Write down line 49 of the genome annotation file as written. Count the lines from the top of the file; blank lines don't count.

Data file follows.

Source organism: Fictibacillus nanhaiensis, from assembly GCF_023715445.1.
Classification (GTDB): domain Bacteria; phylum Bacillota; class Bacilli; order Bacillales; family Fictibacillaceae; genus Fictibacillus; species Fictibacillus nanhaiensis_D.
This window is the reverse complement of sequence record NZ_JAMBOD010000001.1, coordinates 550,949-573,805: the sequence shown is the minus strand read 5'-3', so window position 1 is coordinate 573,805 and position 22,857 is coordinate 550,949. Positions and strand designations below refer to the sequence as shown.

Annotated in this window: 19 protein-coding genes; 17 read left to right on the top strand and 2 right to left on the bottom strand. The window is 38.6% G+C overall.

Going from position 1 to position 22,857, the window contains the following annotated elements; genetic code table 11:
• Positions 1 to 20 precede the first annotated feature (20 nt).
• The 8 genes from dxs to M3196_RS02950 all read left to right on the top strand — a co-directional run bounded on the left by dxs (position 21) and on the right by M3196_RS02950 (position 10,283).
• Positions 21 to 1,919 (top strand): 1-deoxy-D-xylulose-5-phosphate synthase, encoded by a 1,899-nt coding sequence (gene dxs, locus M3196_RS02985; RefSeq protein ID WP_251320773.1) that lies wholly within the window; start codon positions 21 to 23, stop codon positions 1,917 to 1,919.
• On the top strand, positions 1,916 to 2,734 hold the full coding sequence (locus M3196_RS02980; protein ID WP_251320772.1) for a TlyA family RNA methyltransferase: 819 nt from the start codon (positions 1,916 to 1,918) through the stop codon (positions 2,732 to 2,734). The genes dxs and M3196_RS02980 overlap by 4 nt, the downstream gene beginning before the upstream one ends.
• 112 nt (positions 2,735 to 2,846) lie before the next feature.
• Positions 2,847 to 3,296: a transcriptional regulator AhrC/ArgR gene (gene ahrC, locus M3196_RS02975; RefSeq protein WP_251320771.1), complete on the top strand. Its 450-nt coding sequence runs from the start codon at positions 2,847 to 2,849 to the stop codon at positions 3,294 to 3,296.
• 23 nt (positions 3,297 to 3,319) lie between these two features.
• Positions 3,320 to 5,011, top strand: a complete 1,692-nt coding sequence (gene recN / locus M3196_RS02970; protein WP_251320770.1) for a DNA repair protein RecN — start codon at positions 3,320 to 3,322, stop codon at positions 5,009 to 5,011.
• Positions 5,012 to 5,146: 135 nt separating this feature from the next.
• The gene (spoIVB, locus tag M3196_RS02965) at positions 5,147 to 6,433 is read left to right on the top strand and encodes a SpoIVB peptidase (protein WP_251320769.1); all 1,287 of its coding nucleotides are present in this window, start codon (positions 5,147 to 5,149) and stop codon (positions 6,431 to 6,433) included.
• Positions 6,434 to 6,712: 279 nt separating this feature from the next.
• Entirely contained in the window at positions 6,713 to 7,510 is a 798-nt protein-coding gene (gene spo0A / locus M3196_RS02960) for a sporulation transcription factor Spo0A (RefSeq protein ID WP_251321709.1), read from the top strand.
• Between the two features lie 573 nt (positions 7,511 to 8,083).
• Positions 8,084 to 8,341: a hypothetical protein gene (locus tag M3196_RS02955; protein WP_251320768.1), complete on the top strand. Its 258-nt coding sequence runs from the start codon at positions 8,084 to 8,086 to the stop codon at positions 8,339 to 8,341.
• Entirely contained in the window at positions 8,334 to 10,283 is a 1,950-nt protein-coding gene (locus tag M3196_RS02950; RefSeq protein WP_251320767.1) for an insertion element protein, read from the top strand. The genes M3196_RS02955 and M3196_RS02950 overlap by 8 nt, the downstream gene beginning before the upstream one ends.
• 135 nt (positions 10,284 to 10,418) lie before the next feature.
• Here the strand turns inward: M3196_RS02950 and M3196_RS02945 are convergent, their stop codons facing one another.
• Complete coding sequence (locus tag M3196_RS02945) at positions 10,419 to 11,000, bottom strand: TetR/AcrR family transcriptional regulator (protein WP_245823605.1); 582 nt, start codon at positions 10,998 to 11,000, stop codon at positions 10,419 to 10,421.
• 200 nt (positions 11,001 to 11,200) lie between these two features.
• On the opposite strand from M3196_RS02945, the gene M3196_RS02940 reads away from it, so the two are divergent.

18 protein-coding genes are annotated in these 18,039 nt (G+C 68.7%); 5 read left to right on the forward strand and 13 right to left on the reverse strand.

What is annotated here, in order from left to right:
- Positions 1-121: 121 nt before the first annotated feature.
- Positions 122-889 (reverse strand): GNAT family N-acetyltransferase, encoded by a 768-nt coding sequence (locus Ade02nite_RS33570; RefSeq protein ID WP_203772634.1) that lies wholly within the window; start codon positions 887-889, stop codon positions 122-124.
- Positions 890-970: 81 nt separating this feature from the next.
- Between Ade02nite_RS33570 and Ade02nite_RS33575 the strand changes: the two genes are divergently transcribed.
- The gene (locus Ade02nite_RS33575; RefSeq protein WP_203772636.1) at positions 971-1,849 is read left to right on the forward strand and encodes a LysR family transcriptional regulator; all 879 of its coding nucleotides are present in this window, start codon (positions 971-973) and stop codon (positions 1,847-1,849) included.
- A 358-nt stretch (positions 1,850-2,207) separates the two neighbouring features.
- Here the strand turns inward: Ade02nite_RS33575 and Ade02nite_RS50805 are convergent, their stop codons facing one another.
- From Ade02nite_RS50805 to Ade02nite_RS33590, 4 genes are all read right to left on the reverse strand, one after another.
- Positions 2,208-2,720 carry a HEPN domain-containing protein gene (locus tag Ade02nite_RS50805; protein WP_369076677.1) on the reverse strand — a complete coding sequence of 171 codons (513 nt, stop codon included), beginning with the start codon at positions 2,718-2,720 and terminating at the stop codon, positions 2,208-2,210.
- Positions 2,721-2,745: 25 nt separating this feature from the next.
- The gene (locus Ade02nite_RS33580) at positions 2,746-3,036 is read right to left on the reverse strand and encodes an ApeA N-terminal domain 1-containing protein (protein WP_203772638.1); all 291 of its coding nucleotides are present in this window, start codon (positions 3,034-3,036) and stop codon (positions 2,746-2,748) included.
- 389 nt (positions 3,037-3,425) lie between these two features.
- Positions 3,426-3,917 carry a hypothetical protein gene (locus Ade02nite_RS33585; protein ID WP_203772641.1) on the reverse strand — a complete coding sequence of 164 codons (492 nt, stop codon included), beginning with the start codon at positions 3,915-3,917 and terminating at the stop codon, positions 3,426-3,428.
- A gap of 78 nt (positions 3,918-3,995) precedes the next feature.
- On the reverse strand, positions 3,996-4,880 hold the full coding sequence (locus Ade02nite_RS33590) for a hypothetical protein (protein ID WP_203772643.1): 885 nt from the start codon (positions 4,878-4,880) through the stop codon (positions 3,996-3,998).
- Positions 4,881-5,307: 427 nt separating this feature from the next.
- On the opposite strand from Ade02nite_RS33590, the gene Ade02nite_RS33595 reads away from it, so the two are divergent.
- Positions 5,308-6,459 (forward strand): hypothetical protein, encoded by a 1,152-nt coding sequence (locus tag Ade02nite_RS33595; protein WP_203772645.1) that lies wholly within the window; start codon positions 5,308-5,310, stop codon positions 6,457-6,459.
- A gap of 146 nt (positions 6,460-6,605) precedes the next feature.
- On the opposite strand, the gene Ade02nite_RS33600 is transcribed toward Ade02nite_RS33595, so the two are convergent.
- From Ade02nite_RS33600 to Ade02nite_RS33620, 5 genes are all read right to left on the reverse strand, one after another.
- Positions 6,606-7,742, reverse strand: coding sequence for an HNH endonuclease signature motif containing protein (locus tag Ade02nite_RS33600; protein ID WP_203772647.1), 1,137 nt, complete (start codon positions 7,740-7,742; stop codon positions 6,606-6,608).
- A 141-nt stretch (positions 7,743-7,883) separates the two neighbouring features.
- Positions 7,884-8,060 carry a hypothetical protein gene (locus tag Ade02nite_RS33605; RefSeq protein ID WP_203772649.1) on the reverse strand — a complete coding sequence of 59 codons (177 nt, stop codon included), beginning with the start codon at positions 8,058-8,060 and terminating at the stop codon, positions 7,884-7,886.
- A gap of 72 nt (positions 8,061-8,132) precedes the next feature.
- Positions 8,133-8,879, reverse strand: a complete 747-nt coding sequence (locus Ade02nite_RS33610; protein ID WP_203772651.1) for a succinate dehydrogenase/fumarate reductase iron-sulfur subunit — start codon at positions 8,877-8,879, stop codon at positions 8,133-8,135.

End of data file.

- Positions 6,606-7,742, reverse strand: coding sequence for an HNH endonuclease signature motif containing protein (locus tag Ade02nite_RS33600; protein ID WP_203772647.1), 1,137 nt, complete (start codon positions 7,740-7,742; stop codon positions 6,606-6,608).